Do you know if your host agency is financially solvent? Do they have cash reserves to survive the downturn? Do they play the float by slow payment of their agents and their suppliers? These basic questions have taken a new urgency with the prospects of an extended economic downturn.
Travel agents are constantly advised to know the
suppliers they deal with, including their financial status, to avoid
bankruptcies and passenger stranding. But few host agencies, including
many of the best-managed are candid about their financial condition: a
reality that should concern agents.
This lack of transparency – candor and honesty may be better words - lies at the heart of the problems of Joystar/Travelstar who faces bankruptcy and YTB Inc. who has greeted legal action by the attorneys generals of California and Illinois with silence.
While YTB is publicly traded and subject to SEC regulation, so too was Joystar/Travelstar. Yet agents have had to go to a federal bankruptcy court to get a basic accounting of the assets, if any, that Joystar/Travelstar has.
Recent Congressional hearings on the SEC’s oversight powers and competency have underscored the weakness in SEC regulatory powers and procedures. Many observers see the SEC as ineffectual. The alleged Ponzi scheme sponsor Bernie Madoff, who is reported to have bilked the public of $50 billion, underscored this. Madoff was on the board of the National Association of Securities Dealers (NASD) a major securities industry group.
Most certainly, the multilevel and network marketing firms that make online offers of lucrative careers in travel sales should be held accountable with greater transparency and accurate, understandable and verifiable statements of financial conditions.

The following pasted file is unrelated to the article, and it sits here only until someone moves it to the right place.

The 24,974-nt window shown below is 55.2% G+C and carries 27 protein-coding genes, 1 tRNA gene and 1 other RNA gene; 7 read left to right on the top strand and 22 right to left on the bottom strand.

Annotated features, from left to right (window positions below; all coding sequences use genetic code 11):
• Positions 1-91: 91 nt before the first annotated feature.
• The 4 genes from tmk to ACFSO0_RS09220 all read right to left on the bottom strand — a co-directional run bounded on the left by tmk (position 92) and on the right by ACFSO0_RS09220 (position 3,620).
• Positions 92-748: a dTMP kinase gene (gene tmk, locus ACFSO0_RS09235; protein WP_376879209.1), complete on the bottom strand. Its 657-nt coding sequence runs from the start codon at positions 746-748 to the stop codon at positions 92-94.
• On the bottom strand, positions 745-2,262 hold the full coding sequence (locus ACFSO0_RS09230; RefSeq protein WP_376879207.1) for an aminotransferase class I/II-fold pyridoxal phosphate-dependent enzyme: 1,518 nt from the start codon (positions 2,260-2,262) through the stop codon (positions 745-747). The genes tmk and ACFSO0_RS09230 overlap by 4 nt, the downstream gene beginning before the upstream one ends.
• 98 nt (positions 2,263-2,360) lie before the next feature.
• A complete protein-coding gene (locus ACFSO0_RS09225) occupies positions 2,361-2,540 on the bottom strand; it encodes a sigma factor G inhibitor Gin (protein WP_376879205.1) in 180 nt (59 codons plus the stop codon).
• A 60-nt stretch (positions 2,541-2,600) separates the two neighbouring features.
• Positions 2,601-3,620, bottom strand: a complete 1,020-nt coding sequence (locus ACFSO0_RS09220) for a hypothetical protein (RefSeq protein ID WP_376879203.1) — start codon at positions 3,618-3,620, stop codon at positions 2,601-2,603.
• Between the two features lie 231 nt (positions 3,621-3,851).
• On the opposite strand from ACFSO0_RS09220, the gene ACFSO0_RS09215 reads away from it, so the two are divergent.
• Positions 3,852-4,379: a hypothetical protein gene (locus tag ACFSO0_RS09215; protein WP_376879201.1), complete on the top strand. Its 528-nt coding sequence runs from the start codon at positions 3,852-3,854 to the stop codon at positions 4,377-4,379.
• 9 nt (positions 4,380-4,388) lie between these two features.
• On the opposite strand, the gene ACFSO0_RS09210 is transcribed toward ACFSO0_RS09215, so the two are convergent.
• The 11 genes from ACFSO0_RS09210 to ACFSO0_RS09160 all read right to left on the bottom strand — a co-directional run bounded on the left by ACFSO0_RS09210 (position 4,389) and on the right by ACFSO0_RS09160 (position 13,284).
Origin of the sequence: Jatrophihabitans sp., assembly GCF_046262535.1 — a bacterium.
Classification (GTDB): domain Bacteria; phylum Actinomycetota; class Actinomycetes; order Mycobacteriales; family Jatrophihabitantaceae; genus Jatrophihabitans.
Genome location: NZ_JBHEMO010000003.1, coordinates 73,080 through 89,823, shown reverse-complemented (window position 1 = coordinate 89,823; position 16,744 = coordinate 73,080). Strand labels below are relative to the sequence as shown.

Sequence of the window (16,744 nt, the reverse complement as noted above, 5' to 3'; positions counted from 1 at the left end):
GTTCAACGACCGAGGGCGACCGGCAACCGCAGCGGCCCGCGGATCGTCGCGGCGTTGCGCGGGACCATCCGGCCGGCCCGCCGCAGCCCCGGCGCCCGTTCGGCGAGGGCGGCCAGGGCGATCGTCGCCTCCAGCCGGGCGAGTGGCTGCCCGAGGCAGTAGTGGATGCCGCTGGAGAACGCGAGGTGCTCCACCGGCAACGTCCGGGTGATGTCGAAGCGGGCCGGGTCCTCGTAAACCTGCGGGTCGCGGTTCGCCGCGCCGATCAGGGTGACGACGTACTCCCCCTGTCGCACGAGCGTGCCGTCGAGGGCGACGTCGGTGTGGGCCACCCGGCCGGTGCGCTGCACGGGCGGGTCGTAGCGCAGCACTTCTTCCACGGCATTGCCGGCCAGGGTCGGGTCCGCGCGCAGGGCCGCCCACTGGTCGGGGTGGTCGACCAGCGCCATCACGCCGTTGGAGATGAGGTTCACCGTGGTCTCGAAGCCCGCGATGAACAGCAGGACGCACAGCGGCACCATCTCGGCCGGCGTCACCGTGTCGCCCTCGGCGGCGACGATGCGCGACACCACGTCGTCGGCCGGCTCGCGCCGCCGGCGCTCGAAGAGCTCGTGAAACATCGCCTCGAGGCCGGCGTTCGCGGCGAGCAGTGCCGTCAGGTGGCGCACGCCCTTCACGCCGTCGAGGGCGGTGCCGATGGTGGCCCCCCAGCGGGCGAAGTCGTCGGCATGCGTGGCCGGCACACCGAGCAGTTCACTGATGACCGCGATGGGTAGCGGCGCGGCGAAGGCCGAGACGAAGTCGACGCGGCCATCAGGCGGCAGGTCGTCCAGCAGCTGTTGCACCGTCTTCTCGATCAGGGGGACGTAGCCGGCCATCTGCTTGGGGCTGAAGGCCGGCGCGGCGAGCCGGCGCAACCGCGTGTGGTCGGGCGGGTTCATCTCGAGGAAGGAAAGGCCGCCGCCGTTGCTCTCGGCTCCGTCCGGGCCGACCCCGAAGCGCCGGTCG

For the responsible, professional home-based independent agent, the financial integrity of their host is a
critical issue. Will commissions due be paid promptly? What is prompt? Daily, weekly, monthly or longer? Are agents advised of delays? What is excessive? Can they deliver the services promised?
Two major associations – the United Sates Tour Operations Association (USTOA) and the National Tour Association (NTA) have bedrock programs to assure the solvency of tour operator members. Membership is expensive to be sure. But it gives the agent/seller of travel and consumers reasonable and needed assurances.
Financial stability also impacts the host’s ability to invest in marketing, technology and training essential to independent agents and to the host’s ability to deliver quality services. A solid reference point for home based independent agents and hosts is the Professional Association of Travel Hosts (PATH).
A host agency’s financial integrity should not be an after thought but at the heart of its agent recruitment and retention program. One of the few benefits of the current economic crisis may be encouraging greater candor and transparency in financial reporting in an industry where trust and integrity is paramount.